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Online gaming industry bets big on politics

The multi-crore online gaming industry is betting big on the big fight between the United Progressive Alliance and the National Democratic Alliance. The suspense element thrown up by the presence of the Third Front has only made the game more interesting. Amit Sharma reports.

india Updated: Mar 19, 2009 23:47 IST
Amit Sharma

Indian democracy has come alive, kicking and fighting in cyberspace.

The multi-crore online gaming industry is betting big on the big fight between the United Progressive Alliance and the National Democratic Alliance. The suspense element thrown up by the presence of the Third Front has only made the game more interesting.

The odds clearly favour the gaming industry as thousands have begun to log on to the politics-inspired games that have made a debut on the web over the last few days. Some 10,000 people clicked the mouse to play Vote Collector, a game devised by the Chennai-based firm Concern Infotech. It is only one of several such online games that are gaining popularity as the election heat picks up.

In this game, for a player to win he or she has to race the chosen leader, Prime Minister Manmohan Singh or BJP and NDA prime ministerial candidate LK Advani to victory on a track that snakes through all the states. Obstacles erupt along the marathon in the form of regional chieftains like a Chandrababu Naidu in Andhra Pradesh or a Sharad Pawar flexing his muscles in Maharashtra.

Mayawati and Jayalalitha, too, have been given prominent roles. These two heavyweights also challenge the prime ministerial candidates of the two main political formations.

“To make this game more realistic we have tried to take inspiration from the Indian political system. Players can take their leader to victory by making him jump and duck and by fighting these regional leaders using keyboard controls to reach the destination, New Delhi, the symbol of power”, said Ishrat Akhter, the brain behind the Vote Collector series and CEO of Concern Infotech .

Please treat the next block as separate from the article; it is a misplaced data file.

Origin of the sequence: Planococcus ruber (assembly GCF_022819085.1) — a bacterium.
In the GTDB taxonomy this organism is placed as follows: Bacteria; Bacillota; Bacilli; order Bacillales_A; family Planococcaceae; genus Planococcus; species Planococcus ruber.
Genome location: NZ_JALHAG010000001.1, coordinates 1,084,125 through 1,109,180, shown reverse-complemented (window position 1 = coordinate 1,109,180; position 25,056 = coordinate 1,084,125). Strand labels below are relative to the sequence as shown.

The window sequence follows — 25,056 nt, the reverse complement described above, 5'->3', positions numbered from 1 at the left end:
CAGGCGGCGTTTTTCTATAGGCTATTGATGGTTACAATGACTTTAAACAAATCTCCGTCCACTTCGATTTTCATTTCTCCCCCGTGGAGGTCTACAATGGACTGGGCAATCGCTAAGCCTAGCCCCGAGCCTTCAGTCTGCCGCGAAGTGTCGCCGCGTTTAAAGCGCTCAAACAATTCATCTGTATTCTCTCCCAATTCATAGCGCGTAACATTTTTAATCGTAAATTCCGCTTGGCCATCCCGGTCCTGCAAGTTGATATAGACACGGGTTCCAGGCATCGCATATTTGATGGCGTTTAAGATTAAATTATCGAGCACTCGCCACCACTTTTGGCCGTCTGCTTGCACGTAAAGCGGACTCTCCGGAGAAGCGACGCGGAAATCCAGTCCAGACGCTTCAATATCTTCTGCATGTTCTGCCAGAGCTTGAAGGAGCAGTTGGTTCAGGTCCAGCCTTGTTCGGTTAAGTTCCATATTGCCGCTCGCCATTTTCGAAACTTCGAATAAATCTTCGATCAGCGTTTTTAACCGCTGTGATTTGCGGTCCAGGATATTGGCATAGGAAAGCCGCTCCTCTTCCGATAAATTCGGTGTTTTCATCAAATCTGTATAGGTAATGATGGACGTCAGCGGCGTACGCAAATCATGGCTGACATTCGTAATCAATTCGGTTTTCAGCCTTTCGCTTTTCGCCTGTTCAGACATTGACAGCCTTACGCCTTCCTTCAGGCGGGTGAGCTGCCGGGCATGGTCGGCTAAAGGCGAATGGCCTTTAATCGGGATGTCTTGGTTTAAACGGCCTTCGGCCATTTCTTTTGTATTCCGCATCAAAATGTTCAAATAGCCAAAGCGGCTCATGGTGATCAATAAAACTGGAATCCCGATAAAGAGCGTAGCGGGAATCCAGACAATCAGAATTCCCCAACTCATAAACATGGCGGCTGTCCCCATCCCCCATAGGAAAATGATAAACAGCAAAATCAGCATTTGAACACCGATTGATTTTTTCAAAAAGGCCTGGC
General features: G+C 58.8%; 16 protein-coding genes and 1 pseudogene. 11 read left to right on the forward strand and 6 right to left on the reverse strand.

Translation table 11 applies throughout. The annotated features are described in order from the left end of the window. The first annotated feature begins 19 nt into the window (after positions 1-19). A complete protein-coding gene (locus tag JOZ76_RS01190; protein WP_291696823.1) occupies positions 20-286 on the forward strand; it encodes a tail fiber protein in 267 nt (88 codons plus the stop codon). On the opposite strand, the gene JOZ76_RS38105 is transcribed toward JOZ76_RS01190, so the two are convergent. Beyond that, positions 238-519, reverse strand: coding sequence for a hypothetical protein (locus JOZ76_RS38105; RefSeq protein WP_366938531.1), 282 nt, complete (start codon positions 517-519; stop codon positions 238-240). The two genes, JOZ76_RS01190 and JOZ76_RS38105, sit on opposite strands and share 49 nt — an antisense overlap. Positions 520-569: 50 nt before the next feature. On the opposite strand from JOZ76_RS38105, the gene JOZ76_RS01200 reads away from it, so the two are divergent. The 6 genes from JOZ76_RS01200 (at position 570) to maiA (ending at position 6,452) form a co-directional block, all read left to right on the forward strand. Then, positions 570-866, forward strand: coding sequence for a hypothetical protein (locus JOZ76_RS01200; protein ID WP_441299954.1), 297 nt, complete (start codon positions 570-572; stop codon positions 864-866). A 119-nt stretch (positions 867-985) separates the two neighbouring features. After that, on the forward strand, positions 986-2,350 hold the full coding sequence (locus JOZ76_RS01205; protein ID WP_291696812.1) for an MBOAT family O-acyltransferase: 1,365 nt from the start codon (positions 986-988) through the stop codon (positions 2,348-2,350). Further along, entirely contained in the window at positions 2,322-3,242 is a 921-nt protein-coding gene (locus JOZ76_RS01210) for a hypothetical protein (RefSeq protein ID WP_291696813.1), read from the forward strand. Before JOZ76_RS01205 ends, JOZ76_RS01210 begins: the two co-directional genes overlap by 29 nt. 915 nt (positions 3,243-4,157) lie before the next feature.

“Earlier, such games were played in West, but now they are becoming popular in India as well. Some players even call us to suggest the inclusion of their local leader's names and caricatures in the game,” Akhter told Hindustan Times over phone from Chennai.

Another game has the UPA and NDA teams, led by Manmohan Singh and Advani, respectively, in a tug of war. Then, there is another one in which the leaders are furiously pedalling away on their cycles in a velodrome that resembles Parliament House.

With senior political leaders taking to web campaigning, its only natural for online gaming industry to cash in. “It is the best suited opportunity,” Akhter said.

Three days ago, Hyderabad-based 7Seas Technologies Limited launched five games having Singh, Advani and Mayawati. The company’s managing director, L Maruti Sanker, said his team invested Rs 5 lakh on each of the games named ‘Who Wins’, Vote Fun, Vote a Leader and Political War I, Political War II, which they developed over 90 days.

Online gaming freaks are getting an education in political science too.

“ I was a political greenhorn, but a few games later, I have become familiar with the activities of many politicians like Mayawati and others. I have started using these games as a medium to teach my students about the election process,” said Amandeep Singh Chema, a computer teacher in Mullapur Village School near Ludhiana.